Dawn Of The Planet Of The Apes took home the top film prize tonight at the 13th annual VES Awards. The VFX team of Joe Letteri (right), Ryan Stafford, Matt Kutcher, Dan Lemmon, Hannah Blanchini picked up the trophy for Outstanding Visual Effects in a Visual Effects-Driven Photoreal/Live Action Feature Motion Picture during the ceremony at the Beverly Hilton.
The win puts director Matt Reeves’ Apes squarely in Oscar’s cross hairs as the VES Awards has predicted the Academy Award for Best Visual Effects 10 times in its 13-year history. Interesting to note: One of the years they didn’t match up was in 2011, when Rise Of The Planet Of The Apes took the VES Award but Hugo snared the Oscar. Letteri also was nominated for his team’s work on The Hobbit: Battle Of The Five Armies.
But the biggest winner by far tonight was Walt Disney Animation Studios’ Big Hero 6. Coming in tied for the most nominations with five, the big squishy robot won them all, including Animation in an Animated Feature Motion Picture. Disney’s Imagineers also won for their Ratatouille ride at the company’s Paris theme park.
It’s a substantial consolation after winning just once at last week’s Annie Awards, for Animated Effects in an Animated Production. The Boxtrolls from Laika also had five nominations but went home empty-handed.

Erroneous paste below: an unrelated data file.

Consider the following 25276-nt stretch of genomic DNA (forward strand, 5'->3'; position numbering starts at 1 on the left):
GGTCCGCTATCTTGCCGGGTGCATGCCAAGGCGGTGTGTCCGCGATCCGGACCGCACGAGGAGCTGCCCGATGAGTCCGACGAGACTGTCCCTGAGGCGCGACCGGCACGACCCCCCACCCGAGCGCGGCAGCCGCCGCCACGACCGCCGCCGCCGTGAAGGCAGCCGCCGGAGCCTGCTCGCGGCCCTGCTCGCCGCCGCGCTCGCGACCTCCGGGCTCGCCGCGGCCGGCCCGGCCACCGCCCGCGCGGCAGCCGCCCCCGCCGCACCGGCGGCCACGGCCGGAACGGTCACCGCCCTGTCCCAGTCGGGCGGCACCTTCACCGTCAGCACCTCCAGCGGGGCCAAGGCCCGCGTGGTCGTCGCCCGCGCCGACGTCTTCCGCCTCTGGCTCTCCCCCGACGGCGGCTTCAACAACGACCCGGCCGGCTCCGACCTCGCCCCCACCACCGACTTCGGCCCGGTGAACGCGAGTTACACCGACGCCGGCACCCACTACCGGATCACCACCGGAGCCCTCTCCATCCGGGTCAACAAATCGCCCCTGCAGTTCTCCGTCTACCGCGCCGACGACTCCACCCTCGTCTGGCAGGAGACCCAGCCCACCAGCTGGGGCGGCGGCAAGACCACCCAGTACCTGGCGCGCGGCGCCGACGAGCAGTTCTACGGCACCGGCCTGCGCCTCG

Another great ape also caused quite a stir at the Beverly Hilton: Maya, a photo-real 100% CG orangutan who starred in an ad for energy supplier SSE. The campaign took home three VES Awards for the primate who visits a city and experiences energy in all its manifestations. The ad was set to a wistful Nat King Cole ballad.
Game Of Thrones dominated the TV side with three wins including Outstanding Visual Effects in a Visual Effects-Driven Photoreal/Live Action Broadcast Program. Tonight’s only other multiple winner was X-Men: Days Of Future Past, as the society otherwise sprinkled awards widely among live-action films.
VES Executive Director Eric Roth also used the bully pulpit at the start of the evening to demand more respect for the overstressed, overstretched artists and technologists involved in visual effects. VFX workers, he said, “deserve respect for putting butts in $12 theater seats. The true stars of Hollywood today and around the world are in visual effects and we believe the rest of the world needs to know that.”
Patton Oswalt emceed the event again this year, and fired off several entertaining jokes, noting that the society keeps bringing him back because he makes them all fell “tan and thin” by comparison.
He chided WETA, the folks behind The Hobbit and Lord Of The Rings movies, for not using him instead of more normally proportioned people.
“I’m the Channing Tatum of the digital Shire, and I could have saved you millions,” he said.
Later, technical problems interrupted the presentations by willowy Vikings star Alyssa Sutherland, already close to 6 feet tall and perched on 6-inch heels for the night. Oswalt eventually came to her rescue, saying, “They sent a hobbit out to rescue an Amazon. Welcome to the VES Awards.” Then he offered up a prize for Sutherland, “Best awkward gorgeous woman standing at a dimly lit gold podium.”